Sinking is the mechanism by which oil masses that are denser than the receiving water are transported to the bottom. The oil itself may be denser than water, or it may have incorporated enough sediment to become denser than water. Sedimentation is the sorption of oil to suspended sediments that eventually settle out of the water column and accumulate on the seafloor. There is a significant difference in the relative amount of oil incorporated by the two processes; sinking oil may contain a few percent sediment, whereas contaminated sediments accumulating on the seafloor will contain at most a few percent oil (McCourt and Shier, 2001). Sedimentation requires a mechanism for oil to become attached to sediments. One mechanism is ingestion of small oil droplets dispersed in the water column by zooplankton and excretion of oil in fecal pellets that then sink to the seafloor. This process has been documented only during the Arrow spill in Chedabucto Bay (Conover, 1971).
The National Research Council (NRC, 1999) developed conceptual behavior models for nonfloating oils that described the factors determining whether spilled oil will sink. Figure 4-5 shows the interaction of these factors. Because most nonfloating oils are only slightly denser than water, the presence of currents can keep the oil in suspension and prevent its accumulation as a coherent mass on the bottom. For example, little or no oil accumulation on the bottom was reported after heavy-oil spills in the Mississippi River (Weems et al., 1997) and Puget Sound (Yaroch and Reiter, 1989). In very few spills of oil that was heavier than water, the oil sank directly to the bottom, and these kinds of spills occurred only in sheltered settings (e.g., from the vessels Sansinena and Mobiloil). In contrast, a buoyant oil can pick up enough sediment, either after stranding onshore or mixing with sediment suspended by wave action, to become an oil-sediment mixture that is denser than sea water. If the sediment separates from the oil mass, the still-buoyant oil can then re-float, as was observed at the Morris J. Berman spill in 1991 in Puerto Rico.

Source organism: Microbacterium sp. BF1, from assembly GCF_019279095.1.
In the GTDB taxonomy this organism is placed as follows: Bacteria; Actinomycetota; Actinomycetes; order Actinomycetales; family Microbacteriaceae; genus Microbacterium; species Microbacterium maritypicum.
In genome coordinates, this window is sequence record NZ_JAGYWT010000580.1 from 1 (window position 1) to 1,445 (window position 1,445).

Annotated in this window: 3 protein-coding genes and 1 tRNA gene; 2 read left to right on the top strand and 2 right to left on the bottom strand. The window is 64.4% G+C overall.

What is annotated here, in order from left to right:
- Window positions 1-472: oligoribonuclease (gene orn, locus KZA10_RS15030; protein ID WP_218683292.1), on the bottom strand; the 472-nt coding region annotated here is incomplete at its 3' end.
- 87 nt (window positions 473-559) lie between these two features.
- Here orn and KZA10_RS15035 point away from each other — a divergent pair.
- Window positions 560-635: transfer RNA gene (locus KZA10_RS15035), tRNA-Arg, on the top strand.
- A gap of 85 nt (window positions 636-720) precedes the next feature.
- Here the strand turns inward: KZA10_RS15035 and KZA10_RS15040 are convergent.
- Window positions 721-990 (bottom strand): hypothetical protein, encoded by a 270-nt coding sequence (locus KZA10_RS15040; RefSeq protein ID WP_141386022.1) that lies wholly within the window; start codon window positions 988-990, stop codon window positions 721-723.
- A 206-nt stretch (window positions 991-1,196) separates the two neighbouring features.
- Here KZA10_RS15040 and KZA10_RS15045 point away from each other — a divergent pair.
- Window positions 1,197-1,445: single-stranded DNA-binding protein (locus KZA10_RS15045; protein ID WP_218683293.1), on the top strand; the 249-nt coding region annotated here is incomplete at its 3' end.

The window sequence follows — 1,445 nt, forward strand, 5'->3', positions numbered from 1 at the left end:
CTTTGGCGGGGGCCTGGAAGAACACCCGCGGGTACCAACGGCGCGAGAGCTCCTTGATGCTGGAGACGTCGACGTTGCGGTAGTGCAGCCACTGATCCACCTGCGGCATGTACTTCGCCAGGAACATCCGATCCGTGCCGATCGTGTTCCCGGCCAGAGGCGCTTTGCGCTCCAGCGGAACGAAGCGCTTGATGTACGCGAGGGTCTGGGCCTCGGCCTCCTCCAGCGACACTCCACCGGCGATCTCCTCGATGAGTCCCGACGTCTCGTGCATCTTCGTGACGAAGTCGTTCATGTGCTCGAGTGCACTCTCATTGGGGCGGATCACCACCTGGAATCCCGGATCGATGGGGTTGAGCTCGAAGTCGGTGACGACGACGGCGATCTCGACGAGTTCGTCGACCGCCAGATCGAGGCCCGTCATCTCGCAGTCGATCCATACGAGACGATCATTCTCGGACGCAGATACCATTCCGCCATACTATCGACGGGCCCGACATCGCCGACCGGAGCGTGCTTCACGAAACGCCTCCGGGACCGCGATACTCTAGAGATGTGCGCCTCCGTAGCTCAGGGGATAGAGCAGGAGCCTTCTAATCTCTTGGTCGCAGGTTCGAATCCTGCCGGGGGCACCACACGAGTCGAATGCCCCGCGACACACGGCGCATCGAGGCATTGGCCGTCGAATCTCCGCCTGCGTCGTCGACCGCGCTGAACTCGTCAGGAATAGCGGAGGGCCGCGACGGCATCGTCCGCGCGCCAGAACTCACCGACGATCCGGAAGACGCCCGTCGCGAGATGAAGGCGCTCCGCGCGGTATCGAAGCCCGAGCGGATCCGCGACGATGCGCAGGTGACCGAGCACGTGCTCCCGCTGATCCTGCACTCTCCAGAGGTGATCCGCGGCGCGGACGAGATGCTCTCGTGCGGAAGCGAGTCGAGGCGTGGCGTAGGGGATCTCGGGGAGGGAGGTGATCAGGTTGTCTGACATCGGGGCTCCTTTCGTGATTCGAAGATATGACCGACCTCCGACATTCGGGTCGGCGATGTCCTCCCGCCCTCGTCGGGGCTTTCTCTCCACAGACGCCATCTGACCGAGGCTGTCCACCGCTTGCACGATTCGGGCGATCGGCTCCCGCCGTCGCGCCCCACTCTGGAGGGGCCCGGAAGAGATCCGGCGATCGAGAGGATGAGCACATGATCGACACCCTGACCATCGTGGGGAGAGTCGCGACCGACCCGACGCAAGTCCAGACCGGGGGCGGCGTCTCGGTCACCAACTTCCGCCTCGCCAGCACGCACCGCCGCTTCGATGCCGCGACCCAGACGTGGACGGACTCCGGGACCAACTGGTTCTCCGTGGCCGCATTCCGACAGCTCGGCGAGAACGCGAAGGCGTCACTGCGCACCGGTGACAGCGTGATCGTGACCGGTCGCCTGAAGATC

Recent studies on sedimentation of spilled oil have focused on the interaction of fine particles (clay) and oil stranded on the shoreline as a mechanism that speeds natural removal of residual stranded oil (Bragg and Owens, 1995). This process involves oil-fine interaction of micron-sized mineral fines with oil droplets in the presence of water containing ions. Once processed, the oil droplets do not coalesce, and the oil is readily removed from the shoreline by tidal flushing and wave action. The oil-clay oil particle clusters are of near-neutral buoyancy and are easily kept in suspension. The oil attached to the fine particles is more available for biodegradation. This process was first described during the Exxon Valdez oil spill and has been proposed as occurring at other recent spills (Bragg and Owens, 1995). No field or laboratory measurement techniques, however, have been developed that enable immediate identification of